Report: Putin, Obama War of Words over NATO Provocations

Russian President Vladimir Putin and his United States counterpart Barack Obama have engaged in a war of words the deployment of the NATO military alliance anti-missile shield in Europe


In reaction to the deployment of a NATO missile defense site in Romania on Thursday, President Putin said Russia is being forced to look for ways to neutralize threats to its national security. “Now, after the deployment of those anti-missile system elements, we’ll be forced to think about neutralizing developing threats to Russia’s security,” Putin said.

The US missile shield in Europe is a clear violation of Russian-American arms treaties, Putin said at a meeting with Russian military officials on Friday. He added that the anti-missile facilities can be easily repurposed for firing short and midrange missiles.

The Russian president stressed that, the US anti-missile shield in Europe is yet another step in increasing international tensions and launching a new arms race.

"We're not going to be dragged into this race. We’ll go our own way. We’ll work very accurately without exceeding the plans to finance the re-equipment of our Army and Navy, which have already been laid out for the next several years,” Putin said.

"Recent developments indicate that the situation isn’t getting better. Unfortunately, it’s deteriorating. I’m talking about the launch of the radar station in Romania as one of the elements of the up-and-coming US anti-missile defense program,” Putin said.

Russia is making every effort to maintain the strategic balance of power, in order to avoid the outbreak of large-scale conflicts, the president said.

The US and NATO have been arguing for decades that the plans to deploy an anti-missile shield in Europe would not compromise Russian security. The AEGIS Ashore system deployed in Romania is a less ambitious incarnation of the ABM system, which replaced the initial project envisioned by the Bush administration. The shield is designed to protect Europe from a possible missile attack by Iran, the alliance says. Moscow has repeatedly rejected the claim, saying the missiles are aimed at Russia instead. Russia says Iran’s missile program does not pose a threat to Europe at all, dismissing allegations of perceived threats as unfounded.

Head of the Russian Foreign Ministry's department for non-proliferation and arms control, Mikhail Ulyanov said, “It is unclear on what basis allegations are being made about the threat of the Iranian missile program. For whom?" Ulyanov posed in a statement released on Wednesday.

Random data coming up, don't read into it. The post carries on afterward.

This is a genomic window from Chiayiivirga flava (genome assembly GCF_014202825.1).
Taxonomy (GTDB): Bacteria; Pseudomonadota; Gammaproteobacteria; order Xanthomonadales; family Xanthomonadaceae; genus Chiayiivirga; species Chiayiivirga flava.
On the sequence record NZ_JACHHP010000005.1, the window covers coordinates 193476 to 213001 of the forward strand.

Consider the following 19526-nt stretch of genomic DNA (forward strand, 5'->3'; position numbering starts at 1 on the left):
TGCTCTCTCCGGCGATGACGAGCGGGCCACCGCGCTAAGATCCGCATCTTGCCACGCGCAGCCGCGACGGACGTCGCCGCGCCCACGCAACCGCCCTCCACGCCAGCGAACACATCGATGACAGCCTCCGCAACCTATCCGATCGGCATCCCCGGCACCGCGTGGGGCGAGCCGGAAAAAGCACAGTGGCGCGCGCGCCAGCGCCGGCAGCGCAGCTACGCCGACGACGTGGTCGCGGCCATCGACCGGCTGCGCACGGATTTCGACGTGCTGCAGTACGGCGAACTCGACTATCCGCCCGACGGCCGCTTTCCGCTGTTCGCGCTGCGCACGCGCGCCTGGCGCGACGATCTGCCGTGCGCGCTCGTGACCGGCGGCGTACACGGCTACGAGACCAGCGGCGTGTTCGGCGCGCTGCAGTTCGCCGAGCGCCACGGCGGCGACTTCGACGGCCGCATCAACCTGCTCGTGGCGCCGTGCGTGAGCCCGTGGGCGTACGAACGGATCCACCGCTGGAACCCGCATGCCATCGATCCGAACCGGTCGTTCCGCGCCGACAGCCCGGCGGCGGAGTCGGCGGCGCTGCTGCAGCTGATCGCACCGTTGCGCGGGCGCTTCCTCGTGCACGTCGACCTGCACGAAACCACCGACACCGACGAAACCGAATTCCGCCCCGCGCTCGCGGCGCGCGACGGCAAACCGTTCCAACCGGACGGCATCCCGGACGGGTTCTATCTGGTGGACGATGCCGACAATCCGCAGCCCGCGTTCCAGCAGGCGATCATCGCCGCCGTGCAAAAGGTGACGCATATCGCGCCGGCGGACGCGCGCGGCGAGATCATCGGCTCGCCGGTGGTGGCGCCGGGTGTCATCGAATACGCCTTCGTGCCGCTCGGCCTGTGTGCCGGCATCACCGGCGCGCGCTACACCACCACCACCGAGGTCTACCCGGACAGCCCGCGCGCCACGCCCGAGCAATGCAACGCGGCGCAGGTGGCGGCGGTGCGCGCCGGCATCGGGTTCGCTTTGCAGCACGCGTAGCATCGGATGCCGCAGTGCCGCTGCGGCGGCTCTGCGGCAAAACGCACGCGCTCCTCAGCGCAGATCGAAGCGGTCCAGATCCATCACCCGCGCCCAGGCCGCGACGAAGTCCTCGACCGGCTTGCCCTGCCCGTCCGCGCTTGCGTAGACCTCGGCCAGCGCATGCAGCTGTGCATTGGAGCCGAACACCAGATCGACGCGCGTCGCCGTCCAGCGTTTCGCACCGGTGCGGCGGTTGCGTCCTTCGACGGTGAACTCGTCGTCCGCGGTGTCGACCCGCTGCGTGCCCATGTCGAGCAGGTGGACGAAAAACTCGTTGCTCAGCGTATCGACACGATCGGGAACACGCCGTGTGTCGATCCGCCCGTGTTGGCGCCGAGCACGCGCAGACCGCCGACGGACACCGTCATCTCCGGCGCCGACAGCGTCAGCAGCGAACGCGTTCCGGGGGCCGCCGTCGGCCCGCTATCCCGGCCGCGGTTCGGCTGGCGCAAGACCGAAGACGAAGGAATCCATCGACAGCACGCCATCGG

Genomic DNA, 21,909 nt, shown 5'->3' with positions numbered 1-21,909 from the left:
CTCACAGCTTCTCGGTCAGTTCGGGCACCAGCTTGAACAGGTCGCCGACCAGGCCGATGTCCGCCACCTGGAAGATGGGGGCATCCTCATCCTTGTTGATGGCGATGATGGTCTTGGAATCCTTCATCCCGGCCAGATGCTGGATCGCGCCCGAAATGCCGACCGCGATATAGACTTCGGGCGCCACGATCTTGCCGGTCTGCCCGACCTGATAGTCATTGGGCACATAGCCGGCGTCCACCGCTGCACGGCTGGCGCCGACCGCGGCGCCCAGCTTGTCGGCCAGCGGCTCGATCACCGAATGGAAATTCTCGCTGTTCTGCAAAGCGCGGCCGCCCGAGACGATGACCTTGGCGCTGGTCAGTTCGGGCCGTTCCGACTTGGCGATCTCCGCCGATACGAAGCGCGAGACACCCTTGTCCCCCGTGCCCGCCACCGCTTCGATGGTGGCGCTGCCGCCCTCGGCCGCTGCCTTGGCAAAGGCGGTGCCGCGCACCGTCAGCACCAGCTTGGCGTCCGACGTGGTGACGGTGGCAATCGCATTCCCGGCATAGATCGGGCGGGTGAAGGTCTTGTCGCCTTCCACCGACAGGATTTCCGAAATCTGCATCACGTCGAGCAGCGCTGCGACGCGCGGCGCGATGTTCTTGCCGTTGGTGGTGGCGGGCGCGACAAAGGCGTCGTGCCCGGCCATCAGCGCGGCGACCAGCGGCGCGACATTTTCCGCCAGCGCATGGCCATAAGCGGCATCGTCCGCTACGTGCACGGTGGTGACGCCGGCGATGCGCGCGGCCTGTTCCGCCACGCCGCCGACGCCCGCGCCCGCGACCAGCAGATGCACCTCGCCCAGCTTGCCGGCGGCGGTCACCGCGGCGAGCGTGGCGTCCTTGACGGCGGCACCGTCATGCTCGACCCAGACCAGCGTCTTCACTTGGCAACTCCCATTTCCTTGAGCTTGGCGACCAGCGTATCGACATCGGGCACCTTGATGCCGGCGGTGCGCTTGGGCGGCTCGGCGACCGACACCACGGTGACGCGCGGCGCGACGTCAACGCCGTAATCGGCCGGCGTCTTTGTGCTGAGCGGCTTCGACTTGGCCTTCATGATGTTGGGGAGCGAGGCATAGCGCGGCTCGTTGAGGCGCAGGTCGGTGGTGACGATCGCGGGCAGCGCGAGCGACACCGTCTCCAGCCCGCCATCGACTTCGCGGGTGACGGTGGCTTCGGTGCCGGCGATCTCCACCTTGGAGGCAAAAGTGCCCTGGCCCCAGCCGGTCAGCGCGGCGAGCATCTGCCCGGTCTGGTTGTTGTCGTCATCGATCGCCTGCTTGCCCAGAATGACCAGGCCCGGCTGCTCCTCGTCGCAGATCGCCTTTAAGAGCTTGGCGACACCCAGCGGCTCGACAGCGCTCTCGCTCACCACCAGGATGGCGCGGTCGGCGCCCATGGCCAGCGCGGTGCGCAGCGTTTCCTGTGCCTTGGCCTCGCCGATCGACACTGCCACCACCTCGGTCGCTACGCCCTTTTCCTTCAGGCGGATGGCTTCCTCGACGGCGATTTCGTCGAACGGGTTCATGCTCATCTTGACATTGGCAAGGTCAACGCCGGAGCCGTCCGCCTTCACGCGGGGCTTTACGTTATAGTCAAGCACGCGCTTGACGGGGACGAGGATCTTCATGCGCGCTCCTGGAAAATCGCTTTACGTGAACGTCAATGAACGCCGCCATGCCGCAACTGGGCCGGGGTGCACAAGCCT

"If it is the United States, it is not serious then because the range of Iranian missiles does not exceed two thousand kilometers. Even American forces deployed in Europe are at a greater distance from Iran.”

Meanwhile US President Barack Obama has warned Russia against what he claimed was its aggressive military build-up in northern Europe.

Obama made the remarks on Friday after meeting with Nordic leaders from Iceland, Sweden, Norway, Finland, and Denmark at the White House.

"We are united in our concern about Russia's growing aggressive military presence and posture in the Baltic-Nordic region,” he said.

Meanwhile, Denmark, Norway reportedly agreed to contribute to “enhanced allied forward presence” with the North Atlantic Organization Treaty (NATO).

Three of the five Nordic nations are already NATO members and Sweden and Finland are close alliance partners, but their populations are divided about the possibility of full membership.

NATO is pushing for a greater presence in parts of Europe close to the Russian borders, claiming that Moscow poses a military threat to its neighbors. Anti-Russian sentiment has been stirred lately in some Nordic countries as well.

In Sweden, the Navy launched a long and futile hunt for an alleged Russian spy submarine in 2014. And last year its Army chief told the military during a major event that they could be in a war against Russia in a few years.

In Norway, the military have resumed the Cold War-era practice of storing tanks and other hardware in a series of caves – as a contingency for a major continental war. It also hosted military training this year, one of the biggest since the Cold War and one of dozens NATO held near Russia’s border in the past few years. The scenario of Cold Response involved a conflict with a fictional cold country.

The most-expensive domestically-produced TV series in Norway is about a Russian occupation of the country – conducted with the blessing of the European Union to ensure stability of energy supply.

Moscow insists that NATO is using scaremongering tactics to justify the rise of defense spending by European members and greater military presence in the region. Russia’ latest response to this has been to strengthen its own troops on the western border.

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